President Trump is targeting New York City immigrants for deportation, according to a new report by the city controller.
New York had the biggest increase in non-criminal deportations over a two-year period mostly under the Trump administration compared to other cities, the report found, while overall deportations in the city by Immigration and Customs Enforcement agents more than doubled in that time.
“Our new analysis of ICE data reveals for the first time that New York City has seen a staggering increase in immigration enforcement compared to other major U.S. cities,” Controller Scott Stringer said Thursday.
The report, “The Demographics of Detention: Immigration Enforcement in NYC Under Trump,” said deportations jumped 150% between October 2016 and October 2018 — from 1,037 to 2,593. Trump took office in January 2017.
“That’s 1,500 more people taken away from their families, their children and their friends and their jobs with little chance that they’ll ever return,” Stringer said.
Deportations of New York residents with no past criminal convictions soared 266% — from 313 to 1,144, the report said. It was the largest increase of any of the two dozen ICE field offices in the country.
“Just picked off the streets in the dead of night at their homes,” Stringer said. “When it comes to non-criminal deportations, we found New York City has seen the highest increase compared to other cities like Boston, Detroit, Chicago and New Orleans.
“Our investigation shows it’s no accident New York City is the President’s target, and he’s going after New Yorkers from around the globe,” Stringer added.
Overall ICE arrests in New York are up 88%, the third-largest increase among ICE field offices, behind Denver and Chicago, the report found.
Agustina Perez, 28, of East Harlem, says her family experienced ICE’s tactics first-hand in April 2018, when agents came to her home and arrested her mother Rebecca, 46, and took her to the ICE field office in lower Manhattan.
The agents pulled up in a black SUV, wore vests and identified themselves as “police” but not “NYPD,” according to Perez.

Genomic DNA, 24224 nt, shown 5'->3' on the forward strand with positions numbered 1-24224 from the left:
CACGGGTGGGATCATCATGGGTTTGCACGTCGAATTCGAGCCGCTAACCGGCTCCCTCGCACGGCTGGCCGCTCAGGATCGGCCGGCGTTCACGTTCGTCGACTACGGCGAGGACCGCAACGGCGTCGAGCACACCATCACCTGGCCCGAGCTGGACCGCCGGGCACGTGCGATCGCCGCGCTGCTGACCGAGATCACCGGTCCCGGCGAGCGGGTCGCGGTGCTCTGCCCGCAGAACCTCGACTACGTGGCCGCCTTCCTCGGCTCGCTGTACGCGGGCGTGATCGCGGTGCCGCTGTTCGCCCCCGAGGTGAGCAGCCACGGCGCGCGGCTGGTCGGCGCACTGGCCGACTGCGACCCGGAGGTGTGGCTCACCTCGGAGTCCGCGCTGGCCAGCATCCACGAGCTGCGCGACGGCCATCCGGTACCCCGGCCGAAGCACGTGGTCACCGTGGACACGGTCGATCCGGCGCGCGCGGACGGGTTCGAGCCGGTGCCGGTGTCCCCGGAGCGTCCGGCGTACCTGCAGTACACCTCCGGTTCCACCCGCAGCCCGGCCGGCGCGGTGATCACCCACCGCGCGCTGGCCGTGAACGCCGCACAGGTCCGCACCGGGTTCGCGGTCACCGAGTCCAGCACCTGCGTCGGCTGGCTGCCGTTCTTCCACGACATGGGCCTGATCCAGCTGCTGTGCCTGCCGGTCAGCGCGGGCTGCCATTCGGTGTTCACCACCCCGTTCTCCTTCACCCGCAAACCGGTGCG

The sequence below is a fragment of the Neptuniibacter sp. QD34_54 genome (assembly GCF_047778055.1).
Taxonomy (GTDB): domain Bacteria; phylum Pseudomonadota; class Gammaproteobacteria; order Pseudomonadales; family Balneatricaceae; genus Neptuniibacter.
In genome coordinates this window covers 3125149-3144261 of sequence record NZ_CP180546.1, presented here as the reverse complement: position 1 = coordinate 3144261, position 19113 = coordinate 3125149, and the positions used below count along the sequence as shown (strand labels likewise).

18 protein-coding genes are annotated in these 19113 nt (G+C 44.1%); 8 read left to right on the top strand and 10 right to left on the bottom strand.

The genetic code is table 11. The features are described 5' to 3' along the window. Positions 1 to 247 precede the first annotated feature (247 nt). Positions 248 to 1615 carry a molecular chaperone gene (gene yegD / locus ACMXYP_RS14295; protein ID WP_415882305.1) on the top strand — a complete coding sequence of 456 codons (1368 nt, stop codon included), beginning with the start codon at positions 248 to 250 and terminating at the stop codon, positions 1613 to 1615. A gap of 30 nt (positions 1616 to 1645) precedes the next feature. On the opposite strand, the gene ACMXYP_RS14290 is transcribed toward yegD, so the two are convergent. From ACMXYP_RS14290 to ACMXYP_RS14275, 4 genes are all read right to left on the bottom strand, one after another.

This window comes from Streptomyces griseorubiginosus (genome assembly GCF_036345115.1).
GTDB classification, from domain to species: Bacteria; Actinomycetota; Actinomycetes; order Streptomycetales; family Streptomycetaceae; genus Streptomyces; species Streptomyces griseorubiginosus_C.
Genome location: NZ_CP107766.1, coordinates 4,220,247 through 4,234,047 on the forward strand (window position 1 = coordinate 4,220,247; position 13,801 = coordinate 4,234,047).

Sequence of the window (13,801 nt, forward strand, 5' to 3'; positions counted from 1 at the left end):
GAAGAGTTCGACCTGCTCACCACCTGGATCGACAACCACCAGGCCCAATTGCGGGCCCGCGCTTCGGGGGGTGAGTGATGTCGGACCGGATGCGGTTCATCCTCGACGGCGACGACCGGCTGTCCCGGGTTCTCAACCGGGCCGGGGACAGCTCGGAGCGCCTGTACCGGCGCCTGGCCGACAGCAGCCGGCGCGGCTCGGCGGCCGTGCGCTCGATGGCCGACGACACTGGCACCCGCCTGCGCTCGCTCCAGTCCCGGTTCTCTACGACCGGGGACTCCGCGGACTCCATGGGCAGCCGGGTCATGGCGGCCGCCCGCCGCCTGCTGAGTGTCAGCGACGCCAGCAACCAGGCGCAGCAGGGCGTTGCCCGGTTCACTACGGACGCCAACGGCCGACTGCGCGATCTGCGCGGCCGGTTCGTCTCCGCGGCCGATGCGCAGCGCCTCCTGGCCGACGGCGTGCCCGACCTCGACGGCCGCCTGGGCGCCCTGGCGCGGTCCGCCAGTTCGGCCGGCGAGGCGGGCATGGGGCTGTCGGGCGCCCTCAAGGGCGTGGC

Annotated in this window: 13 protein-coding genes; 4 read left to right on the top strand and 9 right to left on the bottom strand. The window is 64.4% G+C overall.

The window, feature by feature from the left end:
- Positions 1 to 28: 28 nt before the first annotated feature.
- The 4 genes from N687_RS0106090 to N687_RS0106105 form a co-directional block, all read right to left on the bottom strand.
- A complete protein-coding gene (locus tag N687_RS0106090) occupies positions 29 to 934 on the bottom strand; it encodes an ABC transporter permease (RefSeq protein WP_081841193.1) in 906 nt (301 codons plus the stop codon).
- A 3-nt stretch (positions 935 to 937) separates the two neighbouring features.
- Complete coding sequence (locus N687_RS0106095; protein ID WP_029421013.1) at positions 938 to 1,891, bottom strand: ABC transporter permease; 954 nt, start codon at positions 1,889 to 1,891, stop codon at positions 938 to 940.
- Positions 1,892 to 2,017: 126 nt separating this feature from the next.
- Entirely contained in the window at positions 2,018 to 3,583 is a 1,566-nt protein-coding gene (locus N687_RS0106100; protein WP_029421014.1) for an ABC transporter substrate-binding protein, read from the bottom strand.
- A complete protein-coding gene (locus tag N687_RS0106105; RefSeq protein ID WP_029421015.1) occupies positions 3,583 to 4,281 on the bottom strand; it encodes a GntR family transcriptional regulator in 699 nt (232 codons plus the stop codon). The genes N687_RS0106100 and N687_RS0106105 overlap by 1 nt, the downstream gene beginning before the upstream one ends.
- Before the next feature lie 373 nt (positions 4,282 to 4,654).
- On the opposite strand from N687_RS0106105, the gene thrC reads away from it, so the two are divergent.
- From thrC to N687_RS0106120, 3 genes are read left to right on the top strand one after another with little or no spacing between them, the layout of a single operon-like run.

When her 24-year-old brother answered the door, the agents said, “We have some questions.” The agents barged in and only then identified themselves as ICE agents, saying they had a warrant out for their mother, Perez said.
“They said, ‘police’ but it was deceiving because you knock and you hear police, you think it’s police,” she said. “Now because of that, my mom is scared to even see a police officer. She thinks (cops) side with (ICE) and they work with them.”
Perez said her mother, an undocumented housekeeper, came to the U.S. from Mexico in 1990. She’s currently at home and regularly goes to ICE check-ins.
“Every check-in that we go to, we’re not sure we’re going to be able to come back with her so we always say our goodbyes without wanting to,” said Perez, adding it would be “heartbreaking” if her mother was deported.
In a statement to The News Thursday, ICE said it “focuses its enforcement resources on individuals who pose a threat to national security, public safety and border security. However, ICE no longer exempts classes or categories of removable aliens from potential enforcement. All of those in violation of immigration laws may be subject to immigration arrest, detention and, if found removable by final order, removal from the United States.”
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